A couple of weeks before Searle’s article was published, we spoke to the Biennial’s (then new) artistic director Sally Tallant, and (presciently as it turned out) asked the loaded question: “How keen are you on courting London based media, and how important is it that you do?” We asked it because Tallant had moved from London’s Serpentine gallery, and surely boasted an impressive contacts book. Her response was refreshing, immediate and unequivocal. “It’s really important. [The] Media is a window onto the world … We should also be talking to international press … We are an international city with an international story to tell. It just happens that we’re telling it from here.”

But telling that story from here can, after a fashion, feel like reading aloud to oneself. Every Biennial has the same problem to deal with: sustaining interest and coverage beyond the opening weekend of the festival. For those first couple of days, Liverpool is like the favourite grandchild, as the world’s media descends on and picks over the best our city and its art-spaces have to offer. Then just as quickly, it’s as if a media blackout has been imposed; the exhibitions, talks and happenings continue for 10 weeks, but as far as the Guardian, Times, Telegraph and Independent are concerned, the Biennial may as well have called it a day and jumped on the Pendolino along with them.

Perhaps we are, ahem, painting too black a picture here. Certainly, it’s too early to say how this year’s Biennial will fare, and it’s pure conjecture to suggest it has always, and therefore will always be this way. Indeed, by now that big fat contact book we suppose is in Sally Tallant’s possession will have been pressed into action, tasked with attracting the cream of the world’s art critics’ crop. Ask them and they will come, we hopefully presume, has been the order of the day.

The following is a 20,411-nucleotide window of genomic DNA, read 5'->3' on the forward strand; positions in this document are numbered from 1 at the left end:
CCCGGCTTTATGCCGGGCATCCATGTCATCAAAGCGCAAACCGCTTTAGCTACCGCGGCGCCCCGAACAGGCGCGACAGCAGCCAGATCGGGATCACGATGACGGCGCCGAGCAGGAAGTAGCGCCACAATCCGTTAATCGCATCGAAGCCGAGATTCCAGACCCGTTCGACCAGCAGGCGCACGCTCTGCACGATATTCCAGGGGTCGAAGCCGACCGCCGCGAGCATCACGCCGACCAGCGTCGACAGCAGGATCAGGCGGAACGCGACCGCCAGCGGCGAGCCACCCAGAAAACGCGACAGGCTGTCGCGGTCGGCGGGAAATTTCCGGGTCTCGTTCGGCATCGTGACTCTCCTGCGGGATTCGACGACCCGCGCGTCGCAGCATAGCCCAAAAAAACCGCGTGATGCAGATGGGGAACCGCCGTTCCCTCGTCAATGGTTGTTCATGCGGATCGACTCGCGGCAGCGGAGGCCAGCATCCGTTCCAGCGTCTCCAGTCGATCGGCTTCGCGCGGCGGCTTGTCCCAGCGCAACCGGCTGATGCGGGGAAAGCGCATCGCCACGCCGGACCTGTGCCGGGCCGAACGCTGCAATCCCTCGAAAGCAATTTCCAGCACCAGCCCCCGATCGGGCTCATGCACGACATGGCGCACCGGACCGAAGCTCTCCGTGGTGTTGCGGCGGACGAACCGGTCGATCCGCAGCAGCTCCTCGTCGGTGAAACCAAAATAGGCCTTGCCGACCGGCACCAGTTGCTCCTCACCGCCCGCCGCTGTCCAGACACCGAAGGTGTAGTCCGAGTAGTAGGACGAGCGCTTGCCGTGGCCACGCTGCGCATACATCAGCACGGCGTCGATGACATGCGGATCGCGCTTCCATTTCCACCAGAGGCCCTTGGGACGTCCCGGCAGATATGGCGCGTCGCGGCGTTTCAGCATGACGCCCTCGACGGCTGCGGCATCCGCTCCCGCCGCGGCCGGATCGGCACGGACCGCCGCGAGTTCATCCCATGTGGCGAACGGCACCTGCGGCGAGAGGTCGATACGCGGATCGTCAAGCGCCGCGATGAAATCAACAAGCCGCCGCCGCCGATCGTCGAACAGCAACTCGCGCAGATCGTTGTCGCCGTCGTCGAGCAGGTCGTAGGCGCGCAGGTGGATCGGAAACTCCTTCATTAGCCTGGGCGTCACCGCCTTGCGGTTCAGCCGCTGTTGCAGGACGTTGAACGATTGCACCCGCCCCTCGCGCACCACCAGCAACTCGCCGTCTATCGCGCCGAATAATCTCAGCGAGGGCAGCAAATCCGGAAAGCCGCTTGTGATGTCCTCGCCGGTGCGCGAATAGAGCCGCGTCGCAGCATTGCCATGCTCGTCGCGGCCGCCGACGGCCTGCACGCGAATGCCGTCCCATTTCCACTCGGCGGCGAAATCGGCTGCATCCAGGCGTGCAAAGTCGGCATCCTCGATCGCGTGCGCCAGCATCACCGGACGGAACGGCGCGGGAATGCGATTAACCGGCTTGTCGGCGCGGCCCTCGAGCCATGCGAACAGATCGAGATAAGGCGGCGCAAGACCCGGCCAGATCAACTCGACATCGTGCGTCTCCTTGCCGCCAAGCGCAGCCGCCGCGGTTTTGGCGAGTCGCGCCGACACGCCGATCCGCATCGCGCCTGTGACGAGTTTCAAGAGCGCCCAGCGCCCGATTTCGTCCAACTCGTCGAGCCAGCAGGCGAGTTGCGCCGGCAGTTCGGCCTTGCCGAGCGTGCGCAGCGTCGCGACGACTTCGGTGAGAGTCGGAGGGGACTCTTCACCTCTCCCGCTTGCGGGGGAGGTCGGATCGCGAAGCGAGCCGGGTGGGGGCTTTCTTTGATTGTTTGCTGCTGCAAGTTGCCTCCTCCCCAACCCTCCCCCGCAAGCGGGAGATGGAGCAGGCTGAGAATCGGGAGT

Liverpool’s Biennial is, after all, the United Kingdom’s Biennial. Viewed through that prism, it should be given every chance to be judged as such. When considered in those terms, it’s important – perhaps now more than ever – that the Biennial gives itself a chance to be subject to the sustained coverage that has been lacking in the past, that London and International media are courted and given every opportunity to want to write about what is happening here.

Of course, it would be nice if, from time to time, we did not have to work so hard to convince the likes of Adrian Searle of its import, but when faced with sometimes mystifying levels of apathy, all we can do is be realistic and try harder. Liverpool is one of the great art cities of the country, arguably the world. While we cannot afford to undersell ourselves, nor can we afford to take such things for granted. As Tallant pointed out when we interviewed her: “We need to present a world-class programme in order for us to expect the level of interest, because we’re competing in a world class arena.”

Turner Monet Twombly continues at Tate Liverpool until the 28th October

The John Moores Painting Prize exhibition opens on the 15th of September as part of Liverpool Biennial, which launches on the 14th of September and runs until the 25th of November

Posted on 16/08/2012 by thedoublenegative